Jason F Okulicz, MD, FACP, FIDSA is a member of the following medical societies: Alpha Omega Alpha, American College of Physicians-American Society of Internal Medicine, Infectious Diseases Society of America

Disclosure: Nothing to disclose.

Coauthor(s)

Burke A Cunha, MD Professor of Medicine, State University of New York School of Medicine at Stony Brook; Chief, Infectious Disease Division, Winthrop-University Hospital

Burke A Cunha, MD is a member of the following medical societies: American College of Chest Physicians, American College of Physicians, Infectious Diseases Society of America

Disclosure: Nothing to disclose.

Mark S Rasnake, MD, FACP Assistant Professor of Medicine, Program Director, Internal Medicine Residency, University of Tennessee Graduate School of Medicine; Consulting Staff, Department of Infectious Diseases, University of Tennessee Medical Center at Knoxville

Mark S Rasnake, MD, FACP is a member of the following medical societies: American Association for the Advancement of Science, American College of Physicians, Infectious Diseases Society of America

Disclosure: Nothing to disclose.

Specialty Editor Board

Francisco Talavera, PharmD, PhD Adjunct Assistant Professor, University of Nebraska Medical Center College of Pharmacy; Editor-in-Chief, Medscape Drug Reference

Disclosure: Received salary from Medscape for employment. for: Medscape.

Thomas M Kerkering, MD Chief of Infectious Diseases, Virginia Tech Carilion School of Medicine

Thomas M Kerkering, MD is a member of the following medical societies: Alpha Omega Alpha, American College of Physicians, American Public Health Association, American Society for Microbiology, American Society of Tropical Medicine and Hygiene, Infectious Diseases Society of America, Medical Society of Virginia, Wilderness Medical Society

Disclosure: Nothing to disclose.

Chief Editor

Michael Stuart Bronze, MD David Ross Boyd Professor and Chairman, Department of Medicine, Stewart G Wolf Endowed Chair in Internal Medicine, Department of Medicine, University of Oklahoma Health Science Center; Master of the American College of Physicians; Fellow, Infectious Diseases Society of America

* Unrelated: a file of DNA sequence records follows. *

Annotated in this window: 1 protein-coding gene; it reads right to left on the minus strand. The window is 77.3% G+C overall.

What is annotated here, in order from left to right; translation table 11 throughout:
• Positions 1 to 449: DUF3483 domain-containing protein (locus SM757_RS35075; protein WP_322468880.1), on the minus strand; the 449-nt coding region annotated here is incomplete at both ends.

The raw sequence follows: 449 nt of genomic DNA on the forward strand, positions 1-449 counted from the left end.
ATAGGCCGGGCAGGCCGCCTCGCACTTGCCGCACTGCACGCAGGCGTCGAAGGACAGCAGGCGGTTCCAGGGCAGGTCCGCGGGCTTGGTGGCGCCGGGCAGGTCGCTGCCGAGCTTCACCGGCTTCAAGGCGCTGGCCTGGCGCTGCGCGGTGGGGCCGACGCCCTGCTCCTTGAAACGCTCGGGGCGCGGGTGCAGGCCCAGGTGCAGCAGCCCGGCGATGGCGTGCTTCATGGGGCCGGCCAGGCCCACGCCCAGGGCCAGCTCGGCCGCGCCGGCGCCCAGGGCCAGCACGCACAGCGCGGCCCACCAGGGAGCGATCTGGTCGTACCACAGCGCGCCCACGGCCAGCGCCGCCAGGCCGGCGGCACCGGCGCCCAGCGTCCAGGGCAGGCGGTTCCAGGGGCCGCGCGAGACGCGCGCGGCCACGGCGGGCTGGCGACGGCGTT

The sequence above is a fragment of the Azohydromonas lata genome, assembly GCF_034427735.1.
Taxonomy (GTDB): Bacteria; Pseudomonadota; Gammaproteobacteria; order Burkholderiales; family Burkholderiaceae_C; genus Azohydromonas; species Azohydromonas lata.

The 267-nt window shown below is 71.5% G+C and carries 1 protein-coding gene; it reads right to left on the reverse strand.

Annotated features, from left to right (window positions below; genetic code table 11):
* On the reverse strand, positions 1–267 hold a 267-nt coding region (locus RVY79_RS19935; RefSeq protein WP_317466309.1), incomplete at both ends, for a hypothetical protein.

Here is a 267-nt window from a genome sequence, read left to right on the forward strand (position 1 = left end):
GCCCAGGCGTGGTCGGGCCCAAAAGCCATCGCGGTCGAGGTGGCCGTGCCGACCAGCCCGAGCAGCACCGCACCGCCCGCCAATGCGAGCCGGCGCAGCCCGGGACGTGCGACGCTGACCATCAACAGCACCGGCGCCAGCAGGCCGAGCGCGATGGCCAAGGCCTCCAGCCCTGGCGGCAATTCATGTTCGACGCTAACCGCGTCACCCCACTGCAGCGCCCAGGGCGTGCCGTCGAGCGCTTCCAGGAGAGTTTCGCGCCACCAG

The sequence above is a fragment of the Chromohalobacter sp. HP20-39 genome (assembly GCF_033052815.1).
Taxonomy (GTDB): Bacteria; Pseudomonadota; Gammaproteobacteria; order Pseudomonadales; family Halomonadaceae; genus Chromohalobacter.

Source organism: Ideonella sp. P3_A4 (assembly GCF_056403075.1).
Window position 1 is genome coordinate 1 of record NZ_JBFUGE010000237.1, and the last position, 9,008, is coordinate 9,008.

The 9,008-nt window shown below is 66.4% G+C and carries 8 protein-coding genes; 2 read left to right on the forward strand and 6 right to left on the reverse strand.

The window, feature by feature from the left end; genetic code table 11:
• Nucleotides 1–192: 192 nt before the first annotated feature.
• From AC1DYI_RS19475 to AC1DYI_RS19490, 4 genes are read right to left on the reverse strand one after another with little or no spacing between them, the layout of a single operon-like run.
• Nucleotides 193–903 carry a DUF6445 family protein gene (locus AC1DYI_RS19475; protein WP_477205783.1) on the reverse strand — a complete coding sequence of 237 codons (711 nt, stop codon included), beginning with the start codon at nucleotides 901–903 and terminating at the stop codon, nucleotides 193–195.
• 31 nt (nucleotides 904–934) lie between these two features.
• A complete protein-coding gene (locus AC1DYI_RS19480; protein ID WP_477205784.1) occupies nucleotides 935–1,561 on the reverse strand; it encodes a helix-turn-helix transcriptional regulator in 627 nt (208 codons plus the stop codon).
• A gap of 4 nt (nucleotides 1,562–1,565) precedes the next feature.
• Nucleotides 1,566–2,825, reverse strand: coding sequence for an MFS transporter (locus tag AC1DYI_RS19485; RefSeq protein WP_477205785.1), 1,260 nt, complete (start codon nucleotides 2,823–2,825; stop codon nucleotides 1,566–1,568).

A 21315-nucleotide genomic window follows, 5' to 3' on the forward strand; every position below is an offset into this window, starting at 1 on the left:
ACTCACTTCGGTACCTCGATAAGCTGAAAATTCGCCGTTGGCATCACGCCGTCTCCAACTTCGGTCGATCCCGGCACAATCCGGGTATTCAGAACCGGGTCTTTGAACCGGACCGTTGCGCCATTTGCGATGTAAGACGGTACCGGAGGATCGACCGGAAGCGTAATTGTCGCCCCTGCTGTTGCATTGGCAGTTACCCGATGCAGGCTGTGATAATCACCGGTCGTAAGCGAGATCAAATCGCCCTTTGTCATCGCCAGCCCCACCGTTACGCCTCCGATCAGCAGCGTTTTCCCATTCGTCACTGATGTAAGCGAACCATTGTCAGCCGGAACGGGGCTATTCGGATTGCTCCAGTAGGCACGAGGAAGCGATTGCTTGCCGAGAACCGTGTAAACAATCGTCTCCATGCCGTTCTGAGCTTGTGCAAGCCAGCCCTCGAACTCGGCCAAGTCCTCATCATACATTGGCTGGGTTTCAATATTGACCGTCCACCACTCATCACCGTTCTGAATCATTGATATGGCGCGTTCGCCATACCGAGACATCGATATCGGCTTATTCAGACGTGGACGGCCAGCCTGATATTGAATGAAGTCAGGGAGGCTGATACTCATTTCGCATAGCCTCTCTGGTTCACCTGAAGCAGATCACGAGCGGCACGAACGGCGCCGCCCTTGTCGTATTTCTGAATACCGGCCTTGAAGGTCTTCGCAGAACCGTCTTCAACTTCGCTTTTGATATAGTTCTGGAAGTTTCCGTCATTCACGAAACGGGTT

Michael Stuart Bronze, MD is a member of the following medical societies: Alpha Omega Alpha, American Medical Association, Oklahoma State Medical Association, Southern Society for Clinical Investigation, Association of Professors of Medicine, American College of Physicians, Infectious Diseases Society of America

Disclosure: Nothing to disclose.

Additional Contributors

John M Leedom, MD Professor Emeritus of Medicine, Keck School of Medicine of the University of Southern California

John M Leedom, MD is a member of the following medical societies: Alpha Omega Alpha, American College of Physicians-American Society of Internal Medicine, American Society for Microbiology, Infectious Diseases Society of America, International AIDS Society, Phi Beta Kappa

Disclosure: Nothing to disclose.

Acknowledgements

Eric A Hansen, DO Fellow, Clinical Instructor, Department of Internal Medicine, Division of Infectious Diseases, Winthrop-University Hospital, State University of New York at Stony Brook

Eric A Hansen, DO is a member of the following medical societies: American Medical Association, American Osteopathic Association, Infectious Diseases Society of America, and Undersea and Hyperbaric Medical Society

Disclosure: Nothing to disclose.